Actually, I was not busted attempting to infiltrate the looming conclave. Instead, I was part of a group of journalists who were given a tour of the Sistine Chapel this morning, where the 115 cardinal electors will begin the business of picking a new pope on Tuesday.
Here, I’m playing Vanna White by showing off the famous stove where the ballots from each round of voting will be burned. Vatican briefing materials say this particular stove was first used in 1939, and the year and month of each conclave it’s witnessed are engraved on the top:
There’s also an auxiliary fumigating machine nearby in which the special chemicals are placed to turn the smoke either white or black, with pipes from both intersecting above and leading up to the chimney atop the Sistine Chapel. There’s an electronic control unit that turns the fumigator on while the ballots are being burned.
The flue that carries the smoke to the chimney is preheated by electric units and provided with an extra ventilator.
We say: Charlottesville reveals the weeping wound of racism. What do we, the American Catholic faith community, do next? Read the editorial.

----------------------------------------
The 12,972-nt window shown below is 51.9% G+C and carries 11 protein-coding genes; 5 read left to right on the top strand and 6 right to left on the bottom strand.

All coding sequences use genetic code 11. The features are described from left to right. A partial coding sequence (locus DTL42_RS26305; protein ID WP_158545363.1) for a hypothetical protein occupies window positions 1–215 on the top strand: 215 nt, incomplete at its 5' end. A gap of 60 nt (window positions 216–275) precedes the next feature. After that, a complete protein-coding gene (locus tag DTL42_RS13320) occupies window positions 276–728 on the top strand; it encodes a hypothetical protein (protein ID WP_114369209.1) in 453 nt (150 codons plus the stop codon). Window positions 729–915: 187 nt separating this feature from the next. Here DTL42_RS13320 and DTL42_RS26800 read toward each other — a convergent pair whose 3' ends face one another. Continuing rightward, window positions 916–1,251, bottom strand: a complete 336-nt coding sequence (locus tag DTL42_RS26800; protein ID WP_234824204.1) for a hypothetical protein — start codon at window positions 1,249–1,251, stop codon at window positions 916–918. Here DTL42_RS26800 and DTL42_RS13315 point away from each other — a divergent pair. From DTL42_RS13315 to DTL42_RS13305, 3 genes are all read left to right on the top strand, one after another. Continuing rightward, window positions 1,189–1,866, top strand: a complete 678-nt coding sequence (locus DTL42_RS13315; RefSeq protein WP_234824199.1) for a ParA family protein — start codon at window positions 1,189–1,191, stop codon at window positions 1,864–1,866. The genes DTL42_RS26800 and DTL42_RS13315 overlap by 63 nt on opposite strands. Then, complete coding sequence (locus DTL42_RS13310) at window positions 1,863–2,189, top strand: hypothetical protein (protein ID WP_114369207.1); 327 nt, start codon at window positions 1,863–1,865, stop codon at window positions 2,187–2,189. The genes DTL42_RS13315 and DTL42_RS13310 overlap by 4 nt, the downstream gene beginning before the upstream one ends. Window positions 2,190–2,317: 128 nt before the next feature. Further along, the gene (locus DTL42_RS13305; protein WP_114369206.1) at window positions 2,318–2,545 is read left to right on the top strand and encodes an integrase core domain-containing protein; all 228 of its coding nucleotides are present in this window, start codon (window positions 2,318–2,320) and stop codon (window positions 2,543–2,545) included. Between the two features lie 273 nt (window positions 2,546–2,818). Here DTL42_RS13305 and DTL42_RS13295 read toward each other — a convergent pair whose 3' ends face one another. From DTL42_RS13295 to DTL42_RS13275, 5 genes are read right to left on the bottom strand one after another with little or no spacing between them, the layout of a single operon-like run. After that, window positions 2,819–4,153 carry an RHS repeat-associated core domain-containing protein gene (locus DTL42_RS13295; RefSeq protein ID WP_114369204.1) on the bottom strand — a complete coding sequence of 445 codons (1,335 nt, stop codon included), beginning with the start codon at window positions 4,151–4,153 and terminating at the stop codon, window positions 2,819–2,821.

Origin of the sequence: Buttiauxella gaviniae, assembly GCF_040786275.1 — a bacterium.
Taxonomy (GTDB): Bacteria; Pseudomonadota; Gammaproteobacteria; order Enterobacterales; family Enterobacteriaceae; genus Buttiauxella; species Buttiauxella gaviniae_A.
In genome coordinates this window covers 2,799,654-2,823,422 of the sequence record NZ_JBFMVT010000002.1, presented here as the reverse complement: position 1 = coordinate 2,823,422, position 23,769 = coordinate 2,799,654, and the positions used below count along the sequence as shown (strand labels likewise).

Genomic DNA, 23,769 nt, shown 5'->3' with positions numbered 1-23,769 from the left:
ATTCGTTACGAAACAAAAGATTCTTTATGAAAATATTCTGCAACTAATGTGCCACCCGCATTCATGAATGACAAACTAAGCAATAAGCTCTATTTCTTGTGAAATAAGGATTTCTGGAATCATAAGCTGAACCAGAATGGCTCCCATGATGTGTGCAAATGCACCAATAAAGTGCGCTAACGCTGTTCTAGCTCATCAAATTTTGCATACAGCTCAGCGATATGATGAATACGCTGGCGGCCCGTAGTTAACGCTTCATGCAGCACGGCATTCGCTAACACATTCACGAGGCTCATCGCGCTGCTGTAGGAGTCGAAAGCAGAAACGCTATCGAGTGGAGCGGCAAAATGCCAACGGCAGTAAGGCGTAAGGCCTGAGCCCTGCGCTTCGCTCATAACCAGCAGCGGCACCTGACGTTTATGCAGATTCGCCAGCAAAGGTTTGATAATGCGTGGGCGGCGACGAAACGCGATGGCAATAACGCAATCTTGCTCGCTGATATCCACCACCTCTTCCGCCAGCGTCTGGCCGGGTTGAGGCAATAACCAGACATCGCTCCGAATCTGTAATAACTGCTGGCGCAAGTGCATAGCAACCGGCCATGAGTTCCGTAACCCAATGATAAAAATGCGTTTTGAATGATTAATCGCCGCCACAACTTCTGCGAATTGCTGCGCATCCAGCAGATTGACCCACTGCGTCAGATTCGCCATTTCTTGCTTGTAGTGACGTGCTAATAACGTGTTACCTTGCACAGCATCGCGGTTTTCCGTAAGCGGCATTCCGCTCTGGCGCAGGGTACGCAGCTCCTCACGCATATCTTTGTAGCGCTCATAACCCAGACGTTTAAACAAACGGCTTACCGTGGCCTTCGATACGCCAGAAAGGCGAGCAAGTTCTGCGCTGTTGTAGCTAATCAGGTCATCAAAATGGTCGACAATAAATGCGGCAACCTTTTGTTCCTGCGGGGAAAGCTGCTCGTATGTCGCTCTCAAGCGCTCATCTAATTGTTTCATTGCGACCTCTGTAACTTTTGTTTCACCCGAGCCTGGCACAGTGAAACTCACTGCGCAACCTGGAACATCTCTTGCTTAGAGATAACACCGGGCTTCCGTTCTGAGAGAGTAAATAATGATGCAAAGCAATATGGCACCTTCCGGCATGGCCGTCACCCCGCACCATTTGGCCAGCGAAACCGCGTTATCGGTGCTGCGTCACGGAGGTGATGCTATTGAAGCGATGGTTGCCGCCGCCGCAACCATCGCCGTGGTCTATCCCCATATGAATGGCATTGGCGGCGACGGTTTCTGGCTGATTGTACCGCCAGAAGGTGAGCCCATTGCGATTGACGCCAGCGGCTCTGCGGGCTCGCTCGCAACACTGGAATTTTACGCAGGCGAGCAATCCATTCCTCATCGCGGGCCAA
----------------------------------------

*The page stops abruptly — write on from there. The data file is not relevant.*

While we were in the chapel this morning, workers were still installing the banks of tables and chairs on the raised floor where the cardinals will sit while casting their ballots.
It’s worth recalling that what goes on inside the Sistine Chapel itself is more akin to a liturgy than a political convention. The time is almost entirely consumed by the highly choreographed process of casting ballots and then counting them. The politics of the conclave thus unfold in the Casa Santa Marta, the hotel on Vatican grounds where the cardinals will pass their down time.
(Follow John Allen on Twitter: @JohnLAllenJr)